Based on the current data, it’s hard to say.
Around this time last year, dozens of container ships were waiting off the coast of California to unload cargo at the U.S.’s two largest ports in Los Angeles and Long Beach. If you couldn’t find the item you were looking for in-store (likely because it was trapped on a container ship), you may have decided to order it online. That put an even greater demand on importers, leading to more backorders.
Now, there aren’t dozens of cargo ships waiting to unload. Stores have fewer backorders and more overstock. Many COVID-related restrictions have been lifted. Global supply chain pressure has increased since September, but at a much slower rate than we experienced in 2020 and much of 2021, data from the Federal Reserve Bank of New York shows.
“We are in a very different place than we were,” Phil Levy, chief economist at the supply chain consultancy Flexport, told the Associated Press. “If you ask, how long does it take to move stuff, there has been notable improvement. If you measure it by how long would it take to get a cargo from Asia to a destination port, dramatically better.”
Many retailers are still dealing with an abundance of inventory they need to clear out as well. That could slow the influx of new inventory for some.
Some experts believe another unfortunate economic struggle, inflation, is helping to ease the pressure on supply chains. With less available spending money, Americans aren’t seeking out goods in such high demand, allowing supply chains to rebound.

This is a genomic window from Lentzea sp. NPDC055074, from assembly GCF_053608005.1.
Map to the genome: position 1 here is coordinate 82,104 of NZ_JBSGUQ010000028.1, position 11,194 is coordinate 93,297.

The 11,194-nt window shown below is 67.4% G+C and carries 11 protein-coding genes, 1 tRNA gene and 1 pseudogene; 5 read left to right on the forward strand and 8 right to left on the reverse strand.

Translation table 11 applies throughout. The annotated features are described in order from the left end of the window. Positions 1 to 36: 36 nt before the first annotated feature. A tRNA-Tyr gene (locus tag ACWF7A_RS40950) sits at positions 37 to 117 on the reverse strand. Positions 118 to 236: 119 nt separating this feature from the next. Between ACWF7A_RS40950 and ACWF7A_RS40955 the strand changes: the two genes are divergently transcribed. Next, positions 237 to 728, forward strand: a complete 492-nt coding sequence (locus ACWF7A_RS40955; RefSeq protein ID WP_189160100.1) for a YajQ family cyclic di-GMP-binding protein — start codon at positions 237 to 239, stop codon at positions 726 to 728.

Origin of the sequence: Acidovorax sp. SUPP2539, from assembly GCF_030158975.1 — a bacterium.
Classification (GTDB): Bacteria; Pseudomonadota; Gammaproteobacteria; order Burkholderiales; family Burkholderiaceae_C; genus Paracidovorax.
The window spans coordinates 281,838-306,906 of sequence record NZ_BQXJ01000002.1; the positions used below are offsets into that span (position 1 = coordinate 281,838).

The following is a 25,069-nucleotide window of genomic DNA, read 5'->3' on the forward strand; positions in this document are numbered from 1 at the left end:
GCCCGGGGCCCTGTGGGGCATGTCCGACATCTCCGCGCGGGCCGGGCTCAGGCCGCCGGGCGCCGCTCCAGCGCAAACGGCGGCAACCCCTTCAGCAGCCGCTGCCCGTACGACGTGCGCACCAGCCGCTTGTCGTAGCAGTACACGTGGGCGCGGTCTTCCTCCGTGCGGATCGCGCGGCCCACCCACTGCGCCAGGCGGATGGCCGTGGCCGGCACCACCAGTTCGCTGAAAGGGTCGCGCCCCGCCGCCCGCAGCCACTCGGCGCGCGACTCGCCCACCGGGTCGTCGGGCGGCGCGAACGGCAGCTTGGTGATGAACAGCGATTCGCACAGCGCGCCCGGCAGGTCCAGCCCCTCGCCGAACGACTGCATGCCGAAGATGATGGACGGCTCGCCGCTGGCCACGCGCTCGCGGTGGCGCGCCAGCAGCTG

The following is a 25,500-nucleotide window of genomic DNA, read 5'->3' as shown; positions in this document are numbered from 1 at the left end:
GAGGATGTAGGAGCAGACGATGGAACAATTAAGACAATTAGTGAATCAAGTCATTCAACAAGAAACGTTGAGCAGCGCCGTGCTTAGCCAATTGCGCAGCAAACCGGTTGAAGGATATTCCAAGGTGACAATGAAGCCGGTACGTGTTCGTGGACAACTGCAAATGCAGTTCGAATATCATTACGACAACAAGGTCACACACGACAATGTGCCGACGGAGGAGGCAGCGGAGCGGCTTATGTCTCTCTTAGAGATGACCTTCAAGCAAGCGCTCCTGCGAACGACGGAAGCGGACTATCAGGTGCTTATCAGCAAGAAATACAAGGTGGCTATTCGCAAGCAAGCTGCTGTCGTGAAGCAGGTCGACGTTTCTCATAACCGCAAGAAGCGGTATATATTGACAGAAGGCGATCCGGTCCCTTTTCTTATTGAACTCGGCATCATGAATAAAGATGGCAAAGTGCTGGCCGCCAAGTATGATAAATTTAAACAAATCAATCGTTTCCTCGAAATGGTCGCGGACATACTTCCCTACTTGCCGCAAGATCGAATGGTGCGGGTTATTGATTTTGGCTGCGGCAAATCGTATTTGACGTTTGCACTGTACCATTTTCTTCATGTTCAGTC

Speaking with Bloomberg, Heath Zarin, founder and CEO of EV Cargo, says he believes 2023 will start with the “economic softness or weakness” we’re experiencing now. This may then “manifest itself in supply chains that are working better” but with less demand.
For some commodities, like poultry and eggs, the supply chain problem wasn’t all human-caused. Instead, a widespread avian flu outbreak put a strain on the industry as thousands of birds were killed to prevent the further spread of the virus. Experts expect the flu to wane into the new year, likely allowing that sector to recover.
Even if the supply chain is better than we have experienced since the start of the pandemic, some industry experts say it could take another year before it stabilizes. In a survey conducted in May and June, most supply chain executives said they “don’t expect a return to a more normal supply chain until the first half of 2024 or beyond.” Far less, 22%, say they expect a return to normal in the second half of 2023.
Other factors like a potential rail strike, geopolitical tensions, and downward shifts in demand, could, according to Forbes, still cause supply chain challenges in 2023 as well.
The Associated Press contributed to this report.